8. Pouria S, Barratt J: Secondary IgA nephropathy. Semin Nephrol 2008; 28(1): 27-37.
9. Roos A, Rastaldi MP, Calvaresi N et al.: Glomerular activation of lectin pathway of complement is associated with more sever renal disease. J Am Soc Nephrol 2006; 17: 1724-1734.
10. Suzuki H, Kiryluk K, Novak J, et al.: The pathophysiology of IgA nephropathy. J Am Soc Nephrology 2011; 22(10): 1795-1803.
11. Floege J: The pathogenesis of IgA nephropathy: what is new and how does it change therapeutic approaches? Am J Kidney Dis 2011; 58(6): 992-1004.
12. Tanaka M, Seki G, Someya T et al.: Aberrantly glycosylated IgA1 as a factor in pathogenesis of IgA nephropathy. Clinical and Develomental Immunology 2011; article ID 470803: 1-7.
13. Moura IC, Arcos-Fajardo M, Sadaka C et al.: Glycosylation and size of IgA1 are essential for interaction with mesengial transferring receptor In IgA nephropathy. J Am Soc Nephrol 2004; 16: 622-634.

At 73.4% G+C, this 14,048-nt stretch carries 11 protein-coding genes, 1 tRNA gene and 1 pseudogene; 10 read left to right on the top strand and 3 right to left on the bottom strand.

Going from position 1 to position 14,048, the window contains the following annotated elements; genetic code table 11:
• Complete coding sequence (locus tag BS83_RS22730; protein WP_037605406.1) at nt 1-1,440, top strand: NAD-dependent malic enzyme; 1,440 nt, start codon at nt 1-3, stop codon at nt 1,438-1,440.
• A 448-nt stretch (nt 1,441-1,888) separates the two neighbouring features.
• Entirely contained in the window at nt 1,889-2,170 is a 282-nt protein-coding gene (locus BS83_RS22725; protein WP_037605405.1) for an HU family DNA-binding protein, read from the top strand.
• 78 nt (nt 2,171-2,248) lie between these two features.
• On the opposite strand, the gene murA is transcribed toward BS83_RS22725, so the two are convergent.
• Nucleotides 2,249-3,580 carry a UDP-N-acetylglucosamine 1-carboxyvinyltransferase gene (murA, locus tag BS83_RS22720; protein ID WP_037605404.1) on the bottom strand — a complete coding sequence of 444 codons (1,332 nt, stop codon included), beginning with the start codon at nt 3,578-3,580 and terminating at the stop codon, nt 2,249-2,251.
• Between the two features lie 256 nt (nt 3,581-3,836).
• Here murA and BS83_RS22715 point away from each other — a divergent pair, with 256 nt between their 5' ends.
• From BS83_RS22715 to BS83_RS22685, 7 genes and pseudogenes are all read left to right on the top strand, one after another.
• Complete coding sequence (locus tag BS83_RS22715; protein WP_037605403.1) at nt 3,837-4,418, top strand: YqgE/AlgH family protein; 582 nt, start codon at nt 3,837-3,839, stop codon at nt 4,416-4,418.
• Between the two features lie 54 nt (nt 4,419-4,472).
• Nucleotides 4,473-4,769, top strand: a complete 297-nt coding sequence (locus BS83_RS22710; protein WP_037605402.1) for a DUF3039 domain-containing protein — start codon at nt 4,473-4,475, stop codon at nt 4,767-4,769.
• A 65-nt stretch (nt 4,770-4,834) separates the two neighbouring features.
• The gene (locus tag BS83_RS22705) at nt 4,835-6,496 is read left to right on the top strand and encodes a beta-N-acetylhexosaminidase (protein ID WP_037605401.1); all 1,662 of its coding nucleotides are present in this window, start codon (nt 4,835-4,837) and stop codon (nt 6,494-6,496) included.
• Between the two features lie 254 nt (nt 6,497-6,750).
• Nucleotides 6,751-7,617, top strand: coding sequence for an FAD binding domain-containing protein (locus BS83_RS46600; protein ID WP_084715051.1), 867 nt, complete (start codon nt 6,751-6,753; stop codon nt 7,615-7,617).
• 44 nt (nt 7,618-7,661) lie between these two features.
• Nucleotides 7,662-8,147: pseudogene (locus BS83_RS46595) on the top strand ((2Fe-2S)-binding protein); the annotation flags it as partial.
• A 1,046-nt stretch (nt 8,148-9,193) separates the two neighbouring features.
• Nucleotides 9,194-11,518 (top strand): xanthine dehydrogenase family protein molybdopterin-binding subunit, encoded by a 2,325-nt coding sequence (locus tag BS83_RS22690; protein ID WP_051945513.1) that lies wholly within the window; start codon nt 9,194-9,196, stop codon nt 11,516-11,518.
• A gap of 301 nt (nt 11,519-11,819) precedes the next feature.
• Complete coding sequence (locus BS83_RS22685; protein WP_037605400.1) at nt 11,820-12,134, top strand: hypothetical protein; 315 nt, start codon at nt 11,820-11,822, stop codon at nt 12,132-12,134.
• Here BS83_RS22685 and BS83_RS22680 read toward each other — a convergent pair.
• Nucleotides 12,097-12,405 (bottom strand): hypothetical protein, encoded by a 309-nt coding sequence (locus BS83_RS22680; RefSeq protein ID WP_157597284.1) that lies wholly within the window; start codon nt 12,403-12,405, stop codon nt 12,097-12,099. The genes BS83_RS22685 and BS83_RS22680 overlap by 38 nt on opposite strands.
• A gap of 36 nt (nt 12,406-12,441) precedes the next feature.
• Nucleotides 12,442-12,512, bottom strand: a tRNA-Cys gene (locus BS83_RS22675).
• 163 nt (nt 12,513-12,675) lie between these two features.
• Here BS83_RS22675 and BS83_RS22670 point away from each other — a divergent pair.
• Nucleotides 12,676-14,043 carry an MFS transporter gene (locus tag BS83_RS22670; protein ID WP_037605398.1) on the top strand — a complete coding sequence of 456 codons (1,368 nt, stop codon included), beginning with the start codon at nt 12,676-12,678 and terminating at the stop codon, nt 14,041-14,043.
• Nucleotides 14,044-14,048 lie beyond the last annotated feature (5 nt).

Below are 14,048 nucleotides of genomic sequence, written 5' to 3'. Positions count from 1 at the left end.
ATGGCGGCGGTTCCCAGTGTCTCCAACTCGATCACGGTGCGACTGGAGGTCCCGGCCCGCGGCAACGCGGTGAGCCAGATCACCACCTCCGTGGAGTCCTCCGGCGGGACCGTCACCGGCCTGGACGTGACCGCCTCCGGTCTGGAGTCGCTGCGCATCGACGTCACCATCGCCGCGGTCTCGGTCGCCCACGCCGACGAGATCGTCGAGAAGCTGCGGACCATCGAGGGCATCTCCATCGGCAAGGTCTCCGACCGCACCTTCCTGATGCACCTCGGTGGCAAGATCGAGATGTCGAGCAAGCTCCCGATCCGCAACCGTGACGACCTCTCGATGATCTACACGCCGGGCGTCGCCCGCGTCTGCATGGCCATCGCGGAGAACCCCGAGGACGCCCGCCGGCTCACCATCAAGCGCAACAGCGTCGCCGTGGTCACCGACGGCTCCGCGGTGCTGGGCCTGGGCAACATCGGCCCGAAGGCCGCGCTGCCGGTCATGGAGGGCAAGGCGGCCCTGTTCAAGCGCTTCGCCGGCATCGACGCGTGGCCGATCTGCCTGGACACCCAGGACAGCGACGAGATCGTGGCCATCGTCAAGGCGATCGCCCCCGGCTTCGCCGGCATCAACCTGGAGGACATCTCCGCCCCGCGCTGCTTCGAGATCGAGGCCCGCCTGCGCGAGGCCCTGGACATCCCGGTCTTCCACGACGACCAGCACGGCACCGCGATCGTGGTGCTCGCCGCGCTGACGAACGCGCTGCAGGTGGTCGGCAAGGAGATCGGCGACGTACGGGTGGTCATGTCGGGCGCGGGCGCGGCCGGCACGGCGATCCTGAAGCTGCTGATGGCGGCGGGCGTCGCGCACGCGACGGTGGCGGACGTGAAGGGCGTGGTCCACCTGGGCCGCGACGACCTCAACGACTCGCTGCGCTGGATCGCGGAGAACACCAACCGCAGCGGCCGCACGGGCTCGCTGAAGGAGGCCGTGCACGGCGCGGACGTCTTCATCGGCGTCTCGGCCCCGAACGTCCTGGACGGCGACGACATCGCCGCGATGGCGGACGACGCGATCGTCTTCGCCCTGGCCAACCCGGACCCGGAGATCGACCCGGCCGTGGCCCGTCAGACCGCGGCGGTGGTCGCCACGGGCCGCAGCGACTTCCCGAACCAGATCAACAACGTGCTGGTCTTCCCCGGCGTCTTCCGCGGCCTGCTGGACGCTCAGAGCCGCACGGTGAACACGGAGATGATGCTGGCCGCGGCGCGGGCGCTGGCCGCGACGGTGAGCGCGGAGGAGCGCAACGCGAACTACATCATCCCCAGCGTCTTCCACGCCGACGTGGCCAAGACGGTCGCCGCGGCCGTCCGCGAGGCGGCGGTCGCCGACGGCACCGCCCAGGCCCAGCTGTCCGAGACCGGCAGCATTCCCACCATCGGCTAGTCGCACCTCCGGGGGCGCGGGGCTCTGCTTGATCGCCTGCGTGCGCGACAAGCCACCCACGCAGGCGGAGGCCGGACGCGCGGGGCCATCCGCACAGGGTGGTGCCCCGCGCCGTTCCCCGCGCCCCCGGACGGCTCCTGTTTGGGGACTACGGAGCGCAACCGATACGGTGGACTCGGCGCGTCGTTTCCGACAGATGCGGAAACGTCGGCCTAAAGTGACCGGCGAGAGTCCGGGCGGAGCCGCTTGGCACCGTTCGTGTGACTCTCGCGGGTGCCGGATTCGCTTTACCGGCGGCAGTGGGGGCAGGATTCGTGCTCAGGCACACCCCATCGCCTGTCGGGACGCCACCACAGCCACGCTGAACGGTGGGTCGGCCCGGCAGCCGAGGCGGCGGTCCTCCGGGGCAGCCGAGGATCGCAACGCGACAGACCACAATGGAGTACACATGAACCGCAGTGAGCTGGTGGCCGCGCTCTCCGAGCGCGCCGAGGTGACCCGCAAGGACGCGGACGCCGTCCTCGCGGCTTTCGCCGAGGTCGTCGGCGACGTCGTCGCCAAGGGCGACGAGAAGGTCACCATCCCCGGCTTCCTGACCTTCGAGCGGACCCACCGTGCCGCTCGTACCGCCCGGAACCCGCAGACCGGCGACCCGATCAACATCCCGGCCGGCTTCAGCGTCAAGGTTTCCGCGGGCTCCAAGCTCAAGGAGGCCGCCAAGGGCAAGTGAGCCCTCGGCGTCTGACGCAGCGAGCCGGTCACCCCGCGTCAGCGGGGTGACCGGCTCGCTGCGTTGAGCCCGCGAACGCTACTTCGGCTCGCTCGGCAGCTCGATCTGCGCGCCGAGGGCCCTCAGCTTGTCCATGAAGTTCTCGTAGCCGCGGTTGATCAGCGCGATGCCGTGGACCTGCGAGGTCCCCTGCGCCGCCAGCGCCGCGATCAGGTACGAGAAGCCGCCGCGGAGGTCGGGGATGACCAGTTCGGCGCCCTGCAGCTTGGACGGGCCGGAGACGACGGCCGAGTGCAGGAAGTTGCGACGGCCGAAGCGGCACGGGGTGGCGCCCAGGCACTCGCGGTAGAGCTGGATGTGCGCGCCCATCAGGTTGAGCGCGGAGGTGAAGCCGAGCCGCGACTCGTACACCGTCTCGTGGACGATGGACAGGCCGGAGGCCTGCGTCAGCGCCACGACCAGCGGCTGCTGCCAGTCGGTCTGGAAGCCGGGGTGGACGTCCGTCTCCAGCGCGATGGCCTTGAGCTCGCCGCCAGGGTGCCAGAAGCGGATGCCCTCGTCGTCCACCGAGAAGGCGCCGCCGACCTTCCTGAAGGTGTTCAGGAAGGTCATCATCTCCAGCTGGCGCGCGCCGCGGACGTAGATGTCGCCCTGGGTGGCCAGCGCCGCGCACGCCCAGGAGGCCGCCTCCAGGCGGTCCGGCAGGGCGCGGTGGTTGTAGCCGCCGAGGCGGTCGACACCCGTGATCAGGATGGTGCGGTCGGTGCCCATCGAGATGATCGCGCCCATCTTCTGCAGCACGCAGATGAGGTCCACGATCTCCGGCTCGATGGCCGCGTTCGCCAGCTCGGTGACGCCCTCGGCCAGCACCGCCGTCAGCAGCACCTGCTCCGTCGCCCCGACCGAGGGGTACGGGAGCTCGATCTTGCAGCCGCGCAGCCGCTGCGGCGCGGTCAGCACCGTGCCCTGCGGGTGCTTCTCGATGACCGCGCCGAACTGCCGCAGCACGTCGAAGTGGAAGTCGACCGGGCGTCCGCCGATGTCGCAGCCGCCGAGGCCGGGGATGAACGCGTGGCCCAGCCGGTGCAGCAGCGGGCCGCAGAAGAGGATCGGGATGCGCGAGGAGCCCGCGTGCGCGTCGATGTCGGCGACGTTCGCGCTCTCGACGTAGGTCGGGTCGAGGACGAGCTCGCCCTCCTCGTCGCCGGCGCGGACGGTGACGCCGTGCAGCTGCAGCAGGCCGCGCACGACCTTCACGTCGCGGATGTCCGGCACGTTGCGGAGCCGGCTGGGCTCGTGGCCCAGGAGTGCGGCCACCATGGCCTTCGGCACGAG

14. Rambausek MH, Waldherr R, Ritz E: Immunogenetic findings in glomerulonephritis. Kidney Int 1993; 43: S3-S8.
15. Harden PN, Geddes C, Rowe PA et al.: Polymorphisms of renien-angiotensin system genes in childchood IgA nephropathy. Pediatr Nephrol 2001; 16(4): 350-355.
16. Barratt J, Feehally J: IgA Nephropathy. J Am Soc Nephrol 2005; 16: 2088-2097.
17. Kohli H, Jairam, A Bhat A et al.: Safety of Sidney biosy in the eldery: a prospective study. Int Urol Nephrol 2006; 38, 815-820.
18. Frishman WH: Current status of calcium channel blocers. Curr Probl Cardiol 1994; 19: 637-638.
19. Simon P, Ramee MP, Autuly V et al.: Epidemiology of primary glomerular diseases in a French region. Variations according to period and age. Kidney Int 1994; 46: 1192-1198.